A man named Simon used to practice magic: (9-13,18-24) Sorcerers were well known in the ancient world. Probably the incident involving Simon and his altercation with Peter is introduced to show that the miraculous charisms possessed by members of the Christian community (Acts 8:6-7) were not to be confused with the magic of sorcerers.  


10 All of them, from the least to the greatest, paid attention to him, saying, “This man is the ‘Power of God’ that is called ‘Great.'”


11 They paid attention to him because he had astounded them by his magic for a long time,


12 but once they began to believe Philip as he preached the good news about the kingdom of God and the name of Jesus Christ, men and women alike were baptized.


13 Even Simon himself believed and, after being baptized, became devoted to Philip; and when he saw the signs and mighty deeds that were occurring, he was astounded.


14 Now when the apostles in Jerusalem heard that Samaria had accepted the word of God, they sent them Peter and John,


they sent them Peter and John: it appears that Philip’s missionary effort is not authorized by the institutional Church, so they send Peter and John, who, by the imposition of hands, confer the Spirit and incorporate the immature Christian community of Samaria fully into the fold.  But, this distinction implied here between the reception of baptism and the reception of the Spirit has always been problematic (cf. 2:38; 10:44; 19: 5-16).  This is probably a Lucan device to demonstrate that the gift of the Spirit comes through the Church, represented by the apostles.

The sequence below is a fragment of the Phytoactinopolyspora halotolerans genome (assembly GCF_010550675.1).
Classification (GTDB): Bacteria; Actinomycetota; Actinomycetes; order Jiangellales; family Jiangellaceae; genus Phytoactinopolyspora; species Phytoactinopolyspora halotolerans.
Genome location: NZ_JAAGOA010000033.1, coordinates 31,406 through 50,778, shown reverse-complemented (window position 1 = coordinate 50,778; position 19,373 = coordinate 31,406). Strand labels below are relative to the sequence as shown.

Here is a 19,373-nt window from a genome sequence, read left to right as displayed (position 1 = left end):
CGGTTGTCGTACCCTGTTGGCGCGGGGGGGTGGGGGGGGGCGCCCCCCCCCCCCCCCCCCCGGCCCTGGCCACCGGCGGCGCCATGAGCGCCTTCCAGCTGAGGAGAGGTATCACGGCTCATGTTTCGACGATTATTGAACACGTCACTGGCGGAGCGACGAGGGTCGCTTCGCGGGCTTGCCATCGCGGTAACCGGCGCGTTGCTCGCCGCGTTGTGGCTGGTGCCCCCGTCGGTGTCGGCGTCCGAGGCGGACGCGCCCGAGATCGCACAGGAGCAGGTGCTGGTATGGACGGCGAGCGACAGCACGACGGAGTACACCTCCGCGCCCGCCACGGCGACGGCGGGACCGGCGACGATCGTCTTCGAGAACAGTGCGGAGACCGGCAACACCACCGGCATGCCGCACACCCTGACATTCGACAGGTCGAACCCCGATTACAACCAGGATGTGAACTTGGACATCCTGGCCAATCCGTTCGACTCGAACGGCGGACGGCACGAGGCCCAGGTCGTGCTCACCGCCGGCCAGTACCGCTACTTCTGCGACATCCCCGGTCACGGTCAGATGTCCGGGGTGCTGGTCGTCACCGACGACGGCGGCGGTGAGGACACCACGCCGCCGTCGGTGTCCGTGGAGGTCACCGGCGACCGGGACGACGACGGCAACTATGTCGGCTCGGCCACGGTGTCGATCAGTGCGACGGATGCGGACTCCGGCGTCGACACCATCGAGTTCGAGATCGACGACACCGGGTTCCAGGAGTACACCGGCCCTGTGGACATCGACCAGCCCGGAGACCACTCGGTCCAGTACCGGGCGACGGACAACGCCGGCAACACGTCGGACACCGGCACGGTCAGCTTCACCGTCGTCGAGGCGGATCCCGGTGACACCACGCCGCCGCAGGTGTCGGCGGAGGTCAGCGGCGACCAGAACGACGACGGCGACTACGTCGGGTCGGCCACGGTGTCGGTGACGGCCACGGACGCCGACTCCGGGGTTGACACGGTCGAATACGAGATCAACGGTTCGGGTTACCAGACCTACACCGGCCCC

15 who went down and prayed for them, that they might receive the holy Spirit,

16 for it had not yet fallen upon any of them; they had only been baptized in the name of the Lord Jesus.


Here and in Acts 10:44-48 and Acts 19:1-6, Luke distinguishes between baptism in the name of the Lord Jesus and the reception of the Spirit. In each case, the Spirit is conferred through members of the Twelve (Peter and John) or their representative (Paul). This may be Luke’s way of describing the role of the church in the bestowal of the Spirit.  Elsewhere in Acts, baptism and the Spirit are more closely related (Acts 1:5; 11:16).  



17 Then they laid hands on them and they received the holy Spirit.


In this Sunday’s Gospel, we hear Jesus promise the Holy Spirit; in this reading, we hear about the Holy Spirit coming upon those who had come to believe in Jesus and had been baptized in the name of Jesus.  Even today, we speak of the Holy Spirit coming to those who have been baptized but coming in its fullness in the Sacrament of Confirmation. 


1 Peter 3:15 – 18


We hear again from Peter’s first letter to the Christian communities in the provinces of Asia MinorHe recommends the practice of goodness in the face of persecution and reminds the Christians of the blessing that suffering provides. This passage is better understood if we begin with 3:8; this passage includes an important paraphrasing of Psalm 34:13 -17.  Let’s examine these verses in preparation for Sunday’s passage.